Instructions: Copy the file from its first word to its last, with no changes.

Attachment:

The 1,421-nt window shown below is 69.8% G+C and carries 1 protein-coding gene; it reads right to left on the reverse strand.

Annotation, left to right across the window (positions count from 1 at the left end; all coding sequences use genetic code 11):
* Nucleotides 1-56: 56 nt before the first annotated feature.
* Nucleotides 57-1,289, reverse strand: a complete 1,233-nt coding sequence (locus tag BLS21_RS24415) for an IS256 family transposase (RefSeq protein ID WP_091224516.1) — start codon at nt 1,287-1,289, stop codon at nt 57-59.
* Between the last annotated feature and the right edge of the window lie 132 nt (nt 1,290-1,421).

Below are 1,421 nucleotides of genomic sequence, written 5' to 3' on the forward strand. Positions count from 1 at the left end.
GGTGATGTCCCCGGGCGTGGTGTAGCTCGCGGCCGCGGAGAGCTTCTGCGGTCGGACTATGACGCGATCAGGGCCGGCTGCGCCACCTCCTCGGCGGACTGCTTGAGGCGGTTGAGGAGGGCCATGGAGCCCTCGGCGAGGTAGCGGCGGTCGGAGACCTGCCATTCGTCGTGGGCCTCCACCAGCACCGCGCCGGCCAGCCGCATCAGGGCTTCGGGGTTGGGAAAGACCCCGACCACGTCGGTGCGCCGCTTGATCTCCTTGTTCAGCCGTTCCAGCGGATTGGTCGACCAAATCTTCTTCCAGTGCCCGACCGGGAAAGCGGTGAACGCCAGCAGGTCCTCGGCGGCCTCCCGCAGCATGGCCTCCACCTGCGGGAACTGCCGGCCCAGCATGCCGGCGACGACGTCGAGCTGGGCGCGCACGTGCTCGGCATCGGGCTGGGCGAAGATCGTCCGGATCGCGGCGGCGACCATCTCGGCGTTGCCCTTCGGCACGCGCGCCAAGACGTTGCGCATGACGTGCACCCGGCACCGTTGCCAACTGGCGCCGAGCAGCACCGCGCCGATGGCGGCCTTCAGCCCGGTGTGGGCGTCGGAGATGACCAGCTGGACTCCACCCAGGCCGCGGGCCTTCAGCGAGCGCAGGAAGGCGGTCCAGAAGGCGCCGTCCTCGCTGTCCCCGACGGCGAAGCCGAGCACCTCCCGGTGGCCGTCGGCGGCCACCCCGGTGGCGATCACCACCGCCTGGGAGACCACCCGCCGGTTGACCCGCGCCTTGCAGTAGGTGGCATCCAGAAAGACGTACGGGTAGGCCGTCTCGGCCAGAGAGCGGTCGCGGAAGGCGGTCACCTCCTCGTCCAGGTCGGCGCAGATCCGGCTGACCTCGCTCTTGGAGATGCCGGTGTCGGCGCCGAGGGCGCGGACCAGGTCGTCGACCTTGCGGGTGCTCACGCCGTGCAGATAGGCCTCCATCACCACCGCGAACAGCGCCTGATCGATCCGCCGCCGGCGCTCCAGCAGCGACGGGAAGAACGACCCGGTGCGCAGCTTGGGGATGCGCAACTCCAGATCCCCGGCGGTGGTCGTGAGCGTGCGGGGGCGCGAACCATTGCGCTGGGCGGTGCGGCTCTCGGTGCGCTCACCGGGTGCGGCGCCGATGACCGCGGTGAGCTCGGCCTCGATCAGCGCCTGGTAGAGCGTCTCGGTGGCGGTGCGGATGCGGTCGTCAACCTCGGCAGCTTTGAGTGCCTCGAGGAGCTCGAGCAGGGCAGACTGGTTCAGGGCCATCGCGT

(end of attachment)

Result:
The 1,421-nt window shown below is 69.8% G+C and carries 1 protein-coding gene; it reads right to left on the reverse strand.

Annotation, left to right across the window (positions count from 1 at the left end; all coding sequences use genetic code 11):
* Nucleotides 1-56: 56 nt before the first annotated feature.
* Nucleotides 57-1,289, reverse strand: a complete 1,233-nt coding sequence (locus tag BLS21_RS24415) for an IS256 family transposase (RefSeq protein ID WP_091224516.1) — start codon at nt 1,287-1,289, stop codon at nt 57-59.
* Between the last annotated feature and the right edge of the window lie 132 nt (nt 1,290-1,421).

Below are 1,421 nucleotides of genomic sequence, written 5' to 3' on the forward strand. Positions count from 1 at the left end.
GGTGATGTCCCCGGGCGTGGTGTAGCTCGCGGCCGCGGAGAGCTTCTGCGGTCGGACTATGACGCGATCAGGGCCGGCTGCGCCACCTCCTCGGCGGACTGCTTGAGGCGGTTGAGGAGGGCCATGGAGCCCTCGGCGAGGTAGCGGCGGTCGGAGACCTGCCATTCGTCGTGGGCCTCCACCAGCACCGCGCCGGCCAGCCGCATCAGGGCTTCGGGGTTGGGAAAGACCCCGACCACGTCGGTGCGCCGCTTGATCTCCTTGTTCAGCCGTTCCAGCGGATTGGTCGACCAAATCTTCTTCCAGTGCCCGACCGGGAAAGCGGTGAACGCCAGCAGGTCCTCGGCGGCCTCCCGCAGCATGGCCTCCACCTGCGGGAACTGCCGGCCCAGCATGCCGGCGACGACGTCGAGCTGGGCGCGCACGTGCTCGGCATCGGGCTGGGCGAAGATCGTCCGGATCGCGGCGGCGACCATCTCGGCGTTGCCCTTCGGCACGCGCGCCAAGACGTTGCGCATGACGTGCACCCGGCACCGTTGCCAACTGGCGCCGAGCAGCACCGCGCCGATGGCGGCCTTCAGCCCGGTGTGGGCGTCGGAGATGACCAGCTGGACTCCACCCAGGCCGCGGGCCTTCAGCGAGCGCAGGAAGGCGGTCCAGAAGGCGCCGTCCTCGCTGTCCCCGACGGCGAAGCCGAGCACCTCCCGGTGGCCGTCGGCGGCCACCCCGGTGGCGATCACCACCGCCTGGGAGACCACCCGCCGGTTGACCCGCGCCTTGCAGTAGGTGGCATCCAGAAAGACGTACGGGTAGGCCGTCTCGGCCAGAGAGCGGTCGCGGAAGGCGGTCACCTCCTCGTCCAGGTCGGCGCAGATCCGGCTGACCTCGCTCTTGGAGATGCCGGTGTCGGCGCCGAGGGCGCGGACCAGGTCGTCGACCTTGCGGGTGCTCACGCCGTGCAGATAGGCCTCCATCACCACCGCGAACAGCGCCTGATCGATCCGCCGCCGGCGCTCCAGCAGCGACGGGAAGAACGACCCGGTGCGCAGCTTGGGGATGCGCAACTCCAGATCCCCGGCGGTGGTCGTGAGCGTGCGGGGGCGCGAACCATTGCGCTGGGCGGTGCGGCTCTCGGTGCGCTCACCGGGTGCGGCGCCGATGACCGCGGTGAGCTCGGCCTCGATCAGCGCCTGGTAGAGCGTCTCGGTGGCGGTGCGGATGCGGTCGTCAACCTCGGCAGCTTTGAGTGCCTCGAGGAGCTCGAGCAGGGCAGACTGGTTCAGGGCCATCGCGT